Interview with Artist Scott Yelonek

March 26, 2018

Scott Yelonek has been honing his style for over 20 years. Finding inspiration in forgotten and discarded items from the past, Yelonek combines keen design and masterful technical skills to render photo-realistic still life that you can almost feel in your hands.



How important has this sort of self study been to your improvement as an artist? Any advice for other artists looking at self study?

It has been incredibly important. Continued learning will always be a priority because it’s paramount for me to never become stagnant in one point of view or mode of creating. This is the path, for example, that led me towards oil painting after so many years of watercolor. For artists looking to gain new insights— Never stop learning. No matter how big or small, there’s always an opportunity to expand your skill set.
 

Do you think there is an artistic benefit from not having to rely on your art as full time income? And if yes, what?

Absolutely. So much freedom comes with the ability to create art without worrying about its financial ramifications in everyday life. Part of what makes keeping my day job such a simple solution is that I’m still working creatively, just in a different facet. Separating my art from my career also affords me the ability to never feel like painting is a chore. I derive joy from my creative process and I think that is conveyed in the final pieces.


 
So many people feel like they don’t have time to paint or draw. How have you balanced the two jobs and made time for art? How do you have/make time?

On any given day, there are always so many things that can take up our time if we let them. I find being diligent with my routine and carving out an hour or two every day allows for me to keep moving even if I’m feeling stuck creatively.

 



 
What has a career of graphic design brought to your painting? What does graphic design teach you that maybe traditional art school doesn’t?

I think graphic design and fine art degrees are addressing the same idea from two different perspectives. Where a traditional art program may lean heavier towards history and theory; graphic design, both in school and throughout my career has required me to be a technician first. I’m always viewing my work as creative problem solving whether that be in painting or design.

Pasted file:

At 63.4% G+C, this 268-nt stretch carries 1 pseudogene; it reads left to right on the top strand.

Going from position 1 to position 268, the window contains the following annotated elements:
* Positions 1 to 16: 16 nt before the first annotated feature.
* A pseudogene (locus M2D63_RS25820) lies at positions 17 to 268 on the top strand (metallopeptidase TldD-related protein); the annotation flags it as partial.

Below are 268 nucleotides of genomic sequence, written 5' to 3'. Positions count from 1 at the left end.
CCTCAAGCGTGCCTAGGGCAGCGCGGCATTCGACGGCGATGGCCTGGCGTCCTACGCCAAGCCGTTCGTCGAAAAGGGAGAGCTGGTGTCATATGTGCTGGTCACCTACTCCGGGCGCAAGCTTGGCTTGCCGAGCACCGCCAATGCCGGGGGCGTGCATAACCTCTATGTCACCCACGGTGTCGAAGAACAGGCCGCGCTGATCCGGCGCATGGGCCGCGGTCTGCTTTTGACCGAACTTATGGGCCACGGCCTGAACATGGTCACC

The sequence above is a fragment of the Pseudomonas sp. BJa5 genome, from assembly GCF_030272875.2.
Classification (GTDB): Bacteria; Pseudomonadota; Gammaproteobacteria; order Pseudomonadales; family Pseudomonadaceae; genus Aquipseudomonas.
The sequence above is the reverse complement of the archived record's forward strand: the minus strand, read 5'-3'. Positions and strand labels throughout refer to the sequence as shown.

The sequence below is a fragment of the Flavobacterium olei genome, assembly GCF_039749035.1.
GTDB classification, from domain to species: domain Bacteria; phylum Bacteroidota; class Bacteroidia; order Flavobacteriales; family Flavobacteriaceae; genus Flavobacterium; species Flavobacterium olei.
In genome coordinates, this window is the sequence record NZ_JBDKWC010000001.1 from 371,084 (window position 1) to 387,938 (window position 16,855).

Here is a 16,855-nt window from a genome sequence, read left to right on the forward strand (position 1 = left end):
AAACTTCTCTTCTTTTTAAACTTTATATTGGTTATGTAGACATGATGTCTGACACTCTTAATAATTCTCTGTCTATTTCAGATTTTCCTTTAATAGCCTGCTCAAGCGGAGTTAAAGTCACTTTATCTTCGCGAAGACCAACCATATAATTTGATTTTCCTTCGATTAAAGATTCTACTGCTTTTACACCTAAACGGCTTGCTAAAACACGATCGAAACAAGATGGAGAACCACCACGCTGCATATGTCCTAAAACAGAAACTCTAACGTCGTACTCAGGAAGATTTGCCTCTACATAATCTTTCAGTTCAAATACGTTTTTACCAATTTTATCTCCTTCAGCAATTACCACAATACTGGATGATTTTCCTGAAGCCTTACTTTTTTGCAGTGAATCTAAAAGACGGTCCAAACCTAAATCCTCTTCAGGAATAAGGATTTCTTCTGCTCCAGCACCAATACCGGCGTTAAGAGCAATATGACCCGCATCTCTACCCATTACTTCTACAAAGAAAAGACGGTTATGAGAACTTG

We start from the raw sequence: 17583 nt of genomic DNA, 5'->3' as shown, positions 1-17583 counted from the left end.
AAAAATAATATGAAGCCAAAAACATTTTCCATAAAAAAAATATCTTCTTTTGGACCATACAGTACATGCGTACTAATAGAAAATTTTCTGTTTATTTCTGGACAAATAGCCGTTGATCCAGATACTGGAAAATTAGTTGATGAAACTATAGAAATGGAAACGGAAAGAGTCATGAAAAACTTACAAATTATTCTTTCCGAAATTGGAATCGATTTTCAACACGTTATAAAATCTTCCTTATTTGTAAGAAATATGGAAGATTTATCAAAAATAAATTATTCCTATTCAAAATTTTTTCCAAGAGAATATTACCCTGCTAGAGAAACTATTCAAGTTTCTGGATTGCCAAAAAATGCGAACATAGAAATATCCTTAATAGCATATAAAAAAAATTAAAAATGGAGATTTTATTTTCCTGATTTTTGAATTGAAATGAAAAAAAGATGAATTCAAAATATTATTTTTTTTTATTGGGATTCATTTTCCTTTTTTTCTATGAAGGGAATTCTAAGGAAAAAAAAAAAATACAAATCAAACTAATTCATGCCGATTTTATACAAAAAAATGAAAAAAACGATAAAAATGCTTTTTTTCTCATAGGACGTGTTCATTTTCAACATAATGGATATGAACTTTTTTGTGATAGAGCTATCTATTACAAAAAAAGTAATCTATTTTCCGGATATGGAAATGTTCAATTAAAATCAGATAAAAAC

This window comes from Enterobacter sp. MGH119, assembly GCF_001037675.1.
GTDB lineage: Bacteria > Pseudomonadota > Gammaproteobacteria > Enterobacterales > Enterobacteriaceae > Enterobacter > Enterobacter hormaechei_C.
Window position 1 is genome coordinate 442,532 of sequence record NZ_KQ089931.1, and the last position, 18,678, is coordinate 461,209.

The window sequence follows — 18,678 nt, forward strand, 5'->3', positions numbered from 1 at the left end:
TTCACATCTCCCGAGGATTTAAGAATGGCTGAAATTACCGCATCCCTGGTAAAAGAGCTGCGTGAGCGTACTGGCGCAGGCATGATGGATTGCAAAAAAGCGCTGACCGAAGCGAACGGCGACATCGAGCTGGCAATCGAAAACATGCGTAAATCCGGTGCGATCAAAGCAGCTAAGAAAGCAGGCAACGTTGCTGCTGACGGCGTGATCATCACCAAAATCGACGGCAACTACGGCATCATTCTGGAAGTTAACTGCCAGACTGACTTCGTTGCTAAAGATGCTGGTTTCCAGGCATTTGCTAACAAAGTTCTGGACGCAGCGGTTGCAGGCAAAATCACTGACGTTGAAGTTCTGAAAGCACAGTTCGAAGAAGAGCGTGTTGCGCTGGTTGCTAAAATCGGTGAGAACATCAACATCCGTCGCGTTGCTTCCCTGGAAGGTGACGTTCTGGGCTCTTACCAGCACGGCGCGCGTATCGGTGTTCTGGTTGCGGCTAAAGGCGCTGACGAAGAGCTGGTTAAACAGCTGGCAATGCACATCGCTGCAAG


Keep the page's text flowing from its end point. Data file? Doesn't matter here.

Speaking of design, how important is design to your paintings?

Design is integral to my painting process. I view graphic design as a creative puzzle—working in required elements with finesse and attention to hierarchy and balance. Many of these same principles carry over to painting. I tend to take great care in the drawing and planning phase so that the perspective is aligned and the composition meaningful.
 

You paint in both watercolor and oil. They seem so different in technique. How has working in both informed your style?

The process of oil and watercolor are nearly opposite, which is what keeps it so intriguing to switch back and forth between them. Watercolor requires working light to dark and oil, dark to light so it’s a great brain exercise. I tend to gravitate towards oil when I’m looking to work with vivid and expressive color and choose watercolor when I’m wanting to achieve a greater level of detail.
 



Art is all about contrast (value, color, texture, etc). What contrasts are you playing with in your work?

The contrast I’ve been focused on lately is that of shadow and light. Working with how the light and darkness fall on these old forgotten objects and how it seems to alter our perception of them and their narrative has been so interesting. Additionally, I often use texture in my work to convey contrast and to mimic the inherent qualities of the objects.
 


How do you approach your palette and pigments? Do you use a limited or more expanded palette? Why?

My palette varies, project to project as I let my subject dictate the coloring. I will say there is a theme of rust that is inherent in a lot of my work— for that I tend to use Quinacridone Gold. As far as my preference for transparent or opaque, I tend to incorporate both in any given painting by using opaque colors on the foreground and focal point and fading to more transparent colors in the backgrounds.
 



You’ve been painting for over 20 years. What part of painting (color theory vs composition vs drawing etc) do you think is most important for a beginner to focus on and why?

For a beginner, I’d say draw anything and everything you can. Drawing is so crucial in the art making process as it is truly the foundation for getting what you have in your head onto the paper or canvas. As we all hear, time and time again, practice and time spent honing your craft is really what separates a novice from a master. I try to focus my efforts on putting in the hours and always looking for new learning opportunities.
 




You paint “forgotten and discarded items from a bygone era.” What is it about these objects that draws you to them? What do you think is the power of these objects? What is it that you’re trying to say by painting them?

In the age of technology and instant gratification, I think these objects and their rich history have a narrative that showcases the craftsmanship and handmade qualities that we just don’t see today. There are parallels here to my painting process that is slow and methodical in contrast to the fast digital nature of graphic design.

 

To learn more about Scott Yelonik and his work, visit his website.

 

 

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